Massachusetts law defines trespassing as entering the property of another, or remaining on property, once the owner gives you notice to leave. As in most states, trespassing is a misdemeanor in Massachusetts, subject to a fine and a potential jail term. Chapter 266 of the Massachusetts General Laws governs property crimes, including trespassing. It describes various types of trespassing as well as the penalties for violating the laws.
Section 120 of Chapter 266 defines a trespasser as anyone who, without right, enters or remains on someone else's property after someone with lawful control over the property forbids it. It defines property as any dwelling, building, boat, enclosed land, wharf or pier. The section also applies to school buses. A direct warning or posted signs serve as notice to a trespasser. The punishment for violating Section 120 is a fine of not more than $100 and up to 30 days in jail.
Section 121A applies to vehicle trespassing. Vehicle trespassing refers to entering the private property of another, without right, by using a vehicle. For example, it could be vehicle trespassing when you park in someone's driveway without an invitation. The punishment is a fine of not more than $250.
Section 123 refers to trespassing on Massachusetts state land and public institutions. It defines trespassing in the same manner as Section 120. The fine is not more than $50 but the potential jail term is up to three months.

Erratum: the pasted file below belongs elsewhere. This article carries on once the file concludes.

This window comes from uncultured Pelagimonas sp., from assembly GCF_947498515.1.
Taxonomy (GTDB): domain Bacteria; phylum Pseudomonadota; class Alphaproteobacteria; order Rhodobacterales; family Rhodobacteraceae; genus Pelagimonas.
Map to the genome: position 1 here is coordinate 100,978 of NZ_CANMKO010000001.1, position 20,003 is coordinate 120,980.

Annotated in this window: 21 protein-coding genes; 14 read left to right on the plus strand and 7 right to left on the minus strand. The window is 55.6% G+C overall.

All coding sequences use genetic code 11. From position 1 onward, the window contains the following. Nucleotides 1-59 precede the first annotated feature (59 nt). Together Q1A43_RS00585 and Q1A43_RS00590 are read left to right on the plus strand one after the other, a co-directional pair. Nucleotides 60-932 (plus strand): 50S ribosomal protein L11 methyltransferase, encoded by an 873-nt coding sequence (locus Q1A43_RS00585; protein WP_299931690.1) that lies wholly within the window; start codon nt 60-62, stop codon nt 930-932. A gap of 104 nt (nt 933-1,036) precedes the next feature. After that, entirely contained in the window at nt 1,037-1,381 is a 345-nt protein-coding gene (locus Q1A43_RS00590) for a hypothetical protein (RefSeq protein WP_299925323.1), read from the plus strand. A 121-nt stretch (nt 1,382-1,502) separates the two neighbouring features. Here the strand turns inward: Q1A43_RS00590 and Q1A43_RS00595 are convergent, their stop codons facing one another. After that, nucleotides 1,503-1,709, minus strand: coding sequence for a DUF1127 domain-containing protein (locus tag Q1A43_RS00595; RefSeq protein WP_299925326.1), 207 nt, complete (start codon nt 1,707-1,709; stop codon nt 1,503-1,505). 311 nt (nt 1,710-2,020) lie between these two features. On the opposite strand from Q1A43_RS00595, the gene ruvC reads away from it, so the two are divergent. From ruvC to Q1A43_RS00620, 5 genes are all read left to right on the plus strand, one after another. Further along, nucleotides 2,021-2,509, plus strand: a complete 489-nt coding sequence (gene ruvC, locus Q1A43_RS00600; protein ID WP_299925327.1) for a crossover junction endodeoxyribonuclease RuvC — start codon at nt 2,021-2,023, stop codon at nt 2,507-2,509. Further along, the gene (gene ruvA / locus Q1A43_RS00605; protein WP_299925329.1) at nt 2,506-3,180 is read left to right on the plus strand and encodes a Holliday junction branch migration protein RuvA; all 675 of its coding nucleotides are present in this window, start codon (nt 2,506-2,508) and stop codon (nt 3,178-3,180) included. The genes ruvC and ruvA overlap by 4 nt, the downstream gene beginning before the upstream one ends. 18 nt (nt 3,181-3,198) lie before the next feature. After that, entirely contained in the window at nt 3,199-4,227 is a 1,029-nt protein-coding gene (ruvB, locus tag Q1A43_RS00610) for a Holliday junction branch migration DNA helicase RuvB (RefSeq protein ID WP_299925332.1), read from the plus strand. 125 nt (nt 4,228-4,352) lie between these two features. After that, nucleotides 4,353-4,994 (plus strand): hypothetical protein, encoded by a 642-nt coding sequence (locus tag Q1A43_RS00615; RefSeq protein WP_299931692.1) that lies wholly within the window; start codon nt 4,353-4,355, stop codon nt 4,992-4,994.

Section 118 refers to domestic animal trespassing. Anyone in charge of domestic animals, such as cattle, sheep or goats, who allows them to enter or graze on the land of another can be found guilty of trespassing. The fine is small though, as the statute allows for a fine of not more than $10.
Section 115 governs trespassing in orchards or gardens. If you enter the orchard, nursery or garden of another and destroy trees or plants, or steal fruit or flowers, you can be found guilty of trespassing. The penalty is a fine of not more than $500 or six months in jail.
Michael Scott is a freelance writer and professor of justice studies at Westminster College in Salt Lake City, Utah, and is a former prosecutor. Scott has a J.D. from Emory University and is a member of the Utah State Bar. He has been freelancing since June 2009, and his articles have been published on eHow.com and Travels.com.